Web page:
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Blog post 0516

Be The Imposter

Are you wrestling with Impostor Complex? Does it have you pinned to the mat? Let’s figure out how to wiggle out. 

I have a fundamental belief that everything that gets used against us can be a source of power, including everything we’re using against ourselves. 

Here’s what I mean by that: Impostor Syndrome can be an incredible professional asset. 

Let me share a story with you that makes the case for this. 

Once upon a time, back in the days when blogging was a big thing, I was a brand new blogger. 

And there was this very important big-time blog/magazine that everybody wanted to write for.

People were positively clamouring to write guest blog posts, for free, for this site because then you’d get a bump in traffic and that could put you on the map, professionally speaking. 

Naturally, I wanted to write for this magazine. 

So instead of doing what you’re supposed to do, which was query them, I went ahead and sent them a whole, ready-to-go blog post. 

Not just any blog post; a trippy, weird stream-of-consciousness thing about Dorothy, The Wizard of Oz, and quality content.

It was spectacular – a real jewel. A poetry/essay kind of thing.

It was not what normal bloggers write. 

It was not how blogs were supposed to be written. 

It followed none of the blogging conventions. 

It was completely antithetical to everything else that was on the blog. 

It probably would never make it onto the blog.

And what happened, instead, was that the editor & founder of that site immediately got back to me.

This is significant, because I was a total unknown. I had six followers. Two of them were my mother and my sister. I brought no audience to the table and was violating every industry convention in my submission (to a publication that didn’t take finished submissions, only queries!).

The editor emailed me, and said, roughly, This is the best blog post anyone’s sent me in a long time. Can you write a weekly column for us? We’ll pay you. 

So, to recap: everyone’s begging to write for free for this online magazine and suddenly I’m a paid columnist for it.

All on the back of one wackadoodle blog post that I sent in as a total unknown.

I didn’t know what I was doing. I was totally new to the field. 

I didn’t just have an Imposter Complex; I was, in fact, an imposter. 

I was pretending I knew what I was doing. 

And that wasn’t a deficit; it was a professional asset. 

I was a total newbie and wildly unqualified, and that was why I did things differently.

I hadn’t yet  been institutionalized or socialized in the conventions of the field, and that’s why my work stood out. 

That’s why my weirdo blog post was exciting, fresh and real: because I wasn’t yet conforming to the norms. 

When people in my world are grappling with imposter complex, what they often mean by that is that their identity doesn’t match the social stereotype for the person who is “supposed” to hold that role, or they feel small compared to the giants in their field.

When they compare themselves to the big-names and role models in their space — the ones with three New York Times bestsellers, or an award-winning invention, who’ve followed the usual steps on the usual path and collected heaps of praise in mainstream publications, or who have a decades-long track record in the C-suite — they don’t feel like they have the qualifications, history or social trophies to be “official”.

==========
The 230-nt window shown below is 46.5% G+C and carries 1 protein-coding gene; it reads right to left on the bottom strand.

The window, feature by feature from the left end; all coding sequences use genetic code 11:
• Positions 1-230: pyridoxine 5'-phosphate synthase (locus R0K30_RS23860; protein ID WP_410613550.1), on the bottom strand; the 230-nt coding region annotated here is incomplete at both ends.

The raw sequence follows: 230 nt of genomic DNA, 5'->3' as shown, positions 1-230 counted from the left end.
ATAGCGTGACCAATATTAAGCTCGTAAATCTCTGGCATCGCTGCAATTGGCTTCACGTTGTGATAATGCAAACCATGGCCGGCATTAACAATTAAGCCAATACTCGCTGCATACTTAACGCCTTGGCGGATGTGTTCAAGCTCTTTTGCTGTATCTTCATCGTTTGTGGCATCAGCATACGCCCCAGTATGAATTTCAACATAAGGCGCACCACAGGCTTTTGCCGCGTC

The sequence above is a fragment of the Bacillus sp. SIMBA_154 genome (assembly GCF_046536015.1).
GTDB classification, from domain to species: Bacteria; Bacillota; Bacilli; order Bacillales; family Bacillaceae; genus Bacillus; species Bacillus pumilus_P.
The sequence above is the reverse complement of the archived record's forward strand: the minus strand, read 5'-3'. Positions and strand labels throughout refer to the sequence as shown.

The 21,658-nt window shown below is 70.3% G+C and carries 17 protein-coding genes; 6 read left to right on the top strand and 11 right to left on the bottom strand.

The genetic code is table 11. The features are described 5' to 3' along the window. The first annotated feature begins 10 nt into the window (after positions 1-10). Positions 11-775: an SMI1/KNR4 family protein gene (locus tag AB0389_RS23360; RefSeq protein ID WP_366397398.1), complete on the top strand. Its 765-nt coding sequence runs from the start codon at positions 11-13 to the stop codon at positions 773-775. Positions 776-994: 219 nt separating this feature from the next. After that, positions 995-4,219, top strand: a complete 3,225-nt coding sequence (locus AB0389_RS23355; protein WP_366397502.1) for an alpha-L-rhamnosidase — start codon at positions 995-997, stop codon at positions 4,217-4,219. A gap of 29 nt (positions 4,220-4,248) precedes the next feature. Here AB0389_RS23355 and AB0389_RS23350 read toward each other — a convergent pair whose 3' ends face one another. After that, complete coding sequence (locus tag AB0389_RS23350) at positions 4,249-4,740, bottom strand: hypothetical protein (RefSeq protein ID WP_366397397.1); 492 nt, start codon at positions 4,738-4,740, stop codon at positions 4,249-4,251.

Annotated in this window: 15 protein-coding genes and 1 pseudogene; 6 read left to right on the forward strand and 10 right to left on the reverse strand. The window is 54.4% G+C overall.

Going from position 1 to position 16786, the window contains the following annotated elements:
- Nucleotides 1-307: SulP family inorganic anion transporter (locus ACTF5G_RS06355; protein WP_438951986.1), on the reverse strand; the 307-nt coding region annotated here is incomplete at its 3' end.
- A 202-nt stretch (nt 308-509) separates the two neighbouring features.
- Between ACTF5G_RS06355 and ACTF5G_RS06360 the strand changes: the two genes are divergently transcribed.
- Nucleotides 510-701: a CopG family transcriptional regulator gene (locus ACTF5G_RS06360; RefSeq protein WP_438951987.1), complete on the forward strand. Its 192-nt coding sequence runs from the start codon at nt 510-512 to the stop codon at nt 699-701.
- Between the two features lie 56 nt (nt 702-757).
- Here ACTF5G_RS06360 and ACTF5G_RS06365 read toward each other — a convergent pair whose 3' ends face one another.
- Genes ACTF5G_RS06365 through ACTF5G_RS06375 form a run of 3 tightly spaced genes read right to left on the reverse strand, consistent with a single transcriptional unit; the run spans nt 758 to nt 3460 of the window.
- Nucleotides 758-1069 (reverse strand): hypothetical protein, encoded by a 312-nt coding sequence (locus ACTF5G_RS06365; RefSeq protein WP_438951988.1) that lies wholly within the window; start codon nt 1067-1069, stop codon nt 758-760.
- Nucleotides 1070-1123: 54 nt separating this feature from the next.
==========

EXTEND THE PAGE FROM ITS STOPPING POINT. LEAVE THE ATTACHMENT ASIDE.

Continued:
And again, that’s your professional asset.

NOT following that path and NOT being the same as the big giants in the field — or even the regular folks in the field — is your asset. You’re going see things differently, which means you can do things differently, because you are different.

Edward Said, who wrote the book, Orientalism (which is a really important book, and he’s been a big influence on me in my thinking and in my life) wrote an essay about being what he calls himself a “cultural exile”.

Concretely, that means he is a Christian Palestinian who was exiled from Palestine in the Nakba, and then grew up in the UK and France, and ended up becoming a professor in New York. He’s lived in many different nations and had the experience of being a minority both in his home nation and in his emigre homes. Everywhere he makes a home, and even when he returns to previous homes, he’s a cultural exile. By that he means he’s always on the fence between cultures, rather than fully in them, even as he’s part of them. On the one hand, that means he never quite feels at home — which is what it means to feel like an imposter in your field; you never quite feel at home — but the hidden power there is that he sees his homes, cultures and social norms differently than most people around him. That’s why he could write his field-changing books: because he saw something different. That’s the power of being an exile, outsider or an ‘imposter’. When you’re on a fence between two things, you have vantage. You can look down into both things and see things that the other people who are in the yards cannot see.

Vantage creates advantage. Whenever you have access to information other people don’t have, you have an advantage.

So being the exile, being the imposter, is the source of your medicine.

And that’s how you can turn feeling like an imposter into a creative and professional asset.

So instead of feeling like we’re in a death roll with the crocodile known as Imposter Complex, BE THE IMPOSTER.


Kelly Diels teaches culture-making entrepreneurs & creators how to develop a substantial body of work that changes EVERYTHING -- your life, your industry, our world. (AKA Thought leadership for people who cringe at the phrase "thought leader".)  Her Sunday Love Letter can help you surface *your* unique method, step by step, week after week. www.kellydiels.com/subscribe

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